I was a big fan of Digital Solutions Inc.'s Paperback Software, a Commodore 64/128 productivity suite that featured an interoperable word processor (Paperback Writer), spreadsheet (Paperback Planner), and database (Paperback Filer). The word processor in particular had a combination of features (columns, a spell checker, compatibility with GEOS and with competing productivity suites, a built-in fastloader, and near-WYSIWYG 80-column editing, even on the C64) that was seldom found in other products.

One thing about the suite that always confused me was its abrupt name change. Some time around 1986, all the software titles were renamed from Paperback to Pocket. Digital Solutions announced the new name in its advertisements, but didn't provide any explanation for the change:

Excerpt from a 1986 Digital Solutions advertisement: "Only The Name Is New – The professional, full-featured software line from Digital Solutions is now called Pocket Software. Pocket Writer 128/64. Pocket Filer 128/64. Pocket Planner 128/64. The names are new, but this super software is still the same. From now on, when you hear the word Pocket, it means software that's full-featured, handy and easy to use.

Does anyone know why the name was changed? Digital Solutions had already invested heavily in promoting the "Paperback" name in print and video advertisements, such that the products had attracted good reviews and brand recognition. It's unlikely they would have thrown all this out on a whim, or simply because they liked the new name better. But even if that were the case, the announcements about the renaming certainly would have mentioned the old name (e.g., "Paperback Writer is now Pocket Writer!"); instead, it is conspicuously missing. This makes me suspect that the name change was prompted by some legal dispute, and that they were no longer allowed to mention the old name at all.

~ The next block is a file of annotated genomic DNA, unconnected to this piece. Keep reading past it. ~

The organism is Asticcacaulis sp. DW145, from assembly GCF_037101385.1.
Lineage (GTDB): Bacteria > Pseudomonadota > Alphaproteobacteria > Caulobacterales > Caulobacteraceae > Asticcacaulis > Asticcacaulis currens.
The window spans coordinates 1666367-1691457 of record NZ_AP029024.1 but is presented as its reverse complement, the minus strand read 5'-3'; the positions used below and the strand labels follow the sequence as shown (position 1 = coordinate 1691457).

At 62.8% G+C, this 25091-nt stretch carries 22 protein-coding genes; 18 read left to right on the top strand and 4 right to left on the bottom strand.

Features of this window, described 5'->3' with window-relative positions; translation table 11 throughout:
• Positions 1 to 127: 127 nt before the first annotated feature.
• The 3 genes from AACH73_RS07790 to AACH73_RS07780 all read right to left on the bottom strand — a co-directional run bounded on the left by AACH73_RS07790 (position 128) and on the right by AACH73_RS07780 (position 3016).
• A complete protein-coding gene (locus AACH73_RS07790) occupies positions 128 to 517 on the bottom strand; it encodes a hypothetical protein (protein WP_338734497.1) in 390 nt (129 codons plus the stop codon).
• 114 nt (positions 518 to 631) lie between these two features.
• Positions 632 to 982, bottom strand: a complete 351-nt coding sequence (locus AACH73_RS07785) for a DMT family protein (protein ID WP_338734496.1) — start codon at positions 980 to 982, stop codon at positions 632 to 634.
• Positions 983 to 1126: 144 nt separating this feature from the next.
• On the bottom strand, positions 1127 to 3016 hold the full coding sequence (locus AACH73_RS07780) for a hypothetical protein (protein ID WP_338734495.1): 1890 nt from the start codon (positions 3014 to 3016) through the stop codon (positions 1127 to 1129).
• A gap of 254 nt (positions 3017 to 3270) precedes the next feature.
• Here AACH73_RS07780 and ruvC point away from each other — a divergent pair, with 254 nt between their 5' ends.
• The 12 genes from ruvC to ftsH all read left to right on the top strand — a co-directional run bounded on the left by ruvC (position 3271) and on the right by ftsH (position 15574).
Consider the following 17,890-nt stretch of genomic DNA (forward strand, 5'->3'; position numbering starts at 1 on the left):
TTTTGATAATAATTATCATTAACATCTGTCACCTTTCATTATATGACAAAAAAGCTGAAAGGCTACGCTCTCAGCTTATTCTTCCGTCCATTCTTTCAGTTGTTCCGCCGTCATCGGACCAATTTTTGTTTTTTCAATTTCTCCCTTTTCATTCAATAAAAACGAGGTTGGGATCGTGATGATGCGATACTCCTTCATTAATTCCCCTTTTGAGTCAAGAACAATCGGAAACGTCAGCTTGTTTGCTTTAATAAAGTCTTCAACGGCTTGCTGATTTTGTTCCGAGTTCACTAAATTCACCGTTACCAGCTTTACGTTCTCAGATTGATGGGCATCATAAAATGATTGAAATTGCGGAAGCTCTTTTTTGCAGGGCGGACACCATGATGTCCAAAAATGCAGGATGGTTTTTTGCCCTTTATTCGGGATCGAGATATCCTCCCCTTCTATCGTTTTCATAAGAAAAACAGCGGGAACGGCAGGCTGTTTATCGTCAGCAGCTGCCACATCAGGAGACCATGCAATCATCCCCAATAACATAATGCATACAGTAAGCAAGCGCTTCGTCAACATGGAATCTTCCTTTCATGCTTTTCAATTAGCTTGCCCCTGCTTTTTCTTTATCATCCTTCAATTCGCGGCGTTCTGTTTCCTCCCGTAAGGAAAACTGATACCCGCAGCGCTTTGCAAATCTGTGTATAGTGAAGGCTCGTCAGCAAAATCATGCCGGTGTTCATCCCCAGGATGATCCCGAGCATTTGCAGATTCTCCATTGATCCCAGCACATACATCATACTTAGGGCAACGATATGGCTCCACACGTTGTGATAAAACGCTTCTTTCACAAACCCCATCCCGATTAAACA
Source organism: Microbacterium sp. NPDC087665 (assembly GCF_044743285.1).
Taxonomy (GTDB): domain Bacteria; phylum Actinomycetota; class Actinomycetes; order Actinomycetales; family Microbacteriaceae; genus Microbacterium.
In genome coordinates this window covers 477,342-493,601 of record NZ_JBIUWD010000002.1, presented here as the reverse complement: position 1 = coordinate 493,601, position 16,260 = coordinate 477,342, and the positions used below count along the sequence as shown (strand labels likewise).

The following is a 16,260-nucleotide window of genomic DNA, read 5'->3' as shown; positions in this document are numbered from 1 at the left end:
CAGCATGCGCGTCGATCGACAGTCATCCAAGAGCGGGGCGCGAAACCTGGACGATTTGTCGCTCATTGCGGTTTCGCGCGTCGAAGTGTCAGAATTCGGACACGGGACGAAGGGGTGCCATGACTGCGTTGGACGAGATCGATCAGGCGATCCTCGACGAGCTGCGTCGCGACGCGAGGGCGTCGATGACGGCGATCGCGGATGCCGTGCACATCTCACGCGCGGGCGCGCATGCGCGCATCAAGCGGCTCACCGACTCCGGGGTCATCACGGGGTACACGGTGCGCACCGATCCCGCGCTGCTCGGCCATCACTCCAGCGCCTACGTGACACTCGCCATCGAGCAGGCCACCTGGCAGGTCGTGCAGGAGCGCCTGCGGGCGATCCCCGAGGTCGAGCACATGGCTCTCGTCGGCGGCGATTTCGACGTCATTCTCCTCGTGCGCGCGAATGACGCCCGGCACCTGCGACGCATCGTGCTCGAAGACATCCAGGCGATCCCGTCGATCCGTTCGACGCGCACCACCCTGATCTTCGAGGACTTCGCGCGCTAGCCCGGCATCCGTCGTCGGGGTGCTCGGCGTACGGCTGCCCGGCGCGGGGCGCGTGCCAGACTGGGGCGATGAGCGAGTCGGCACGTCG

Most likely there was some existing brand of software that had "Paperback" in its name, and whose publisher objected to Digital Solutions's use of its trademark. Does anyone know what that software might be and who published it? An alternative scenario might be that Northern Songs, the publisher of the Beatles song "Paperback Writer", sued or threatened to sue Digital Solutions for evoking a connection between its software and the song. This scenario is legally less supportable, unless perhaps Digital Solutions was using the text or music from the song without permission in its publicity material. But I'm not aware of any advertisements where this is the case.

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    Apple Corps, which held rights to the Beatles songs, did sue Apple (Computer) a few times. I guess it's possible that Digital Solutions got some sort of warning and decided to play it safe. en.wikipedia.org/wiki/Apple_Corps_v_Apple_Computer
    – Nimloth
    Apr 7, 2022 at 13:37
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    I don't know how copyright and trademark laws would interact with distinctive phrases on songs. Titles are not copyrightable in and of themselves, but I would think Disney should have basis for complaint if e.g. some competing studio wanted to proclaim that their movie was "supercalifragilisticexpialidocious" even though that is simply the title of a song. I do know that whenever I heard the phrase "paperback writer" the Beatles song came to mind, and my thought when I heard about the name change was that it was because of conflict with the title of the song.